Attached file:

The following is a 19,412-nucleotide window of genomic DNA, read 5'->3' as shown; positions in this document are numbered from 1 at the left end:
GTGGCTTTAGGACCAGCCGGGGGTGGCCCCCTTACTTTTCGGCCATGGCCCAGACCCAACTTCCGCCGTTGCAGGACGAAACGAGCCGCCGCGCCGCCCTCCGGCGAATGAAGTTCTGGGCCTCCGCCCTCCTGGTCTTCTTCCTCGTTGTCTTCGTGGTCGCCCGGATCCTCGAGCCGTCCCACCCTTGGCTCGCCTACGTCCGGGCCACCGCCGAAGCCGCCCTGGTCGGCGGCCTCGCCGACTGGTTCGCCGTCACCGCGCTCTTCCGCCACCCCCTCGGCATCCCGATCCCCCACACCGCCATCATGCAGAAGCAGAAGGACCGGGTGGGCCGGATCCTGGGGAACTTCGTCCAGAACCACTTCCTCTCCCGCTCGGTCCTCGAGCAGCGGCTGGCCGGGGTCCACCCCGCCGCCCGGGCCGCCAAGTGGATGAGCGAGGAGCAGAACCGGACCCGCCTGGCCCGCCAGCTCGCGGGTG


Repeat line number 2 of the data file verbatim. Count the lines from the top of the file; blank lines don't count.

GTGGCTTTAGGACCAGCCGGGGGTGGCCCCCTTACTTTTCGGCCATGGCCCAGACCCAACTTCCGCCGTTGCAGGACGAAACGAGCCGCCGCGCCGCCCTCCGGCGAATGAAGTTCTGGGCCTCCGCCCTCCTGGTCTTCTTCCTCGTTGTCTTCGTGGTCGCCCGGATCCTCGAGCCGTCCCACCCTTGGCTCGCCTACGTCCGGGCCACCGCCGAAGCCGCCCTGGTCGGCGGCCTCGCCGACTGGTTCGCCGTCACCGCGCTCTTCCGCCACCCCCTCGGCATCCCGATCCCCCACACCGCCATCATGCAGAAGCAGAAGGACCGGGTGGGCCGGATCCTGGGGAACTTCGTCCAGAACCACTTCCTCTCCCGCTCGGTCCTCGAGCAGCGGCTGGCCGGGGTCCACCCCGCCGCCCGGGCCGCCAAGTGGATGAGCGAGGAGCAGAACCGGACCCGCCTGGCCCGCCAGCTCGCGGGTG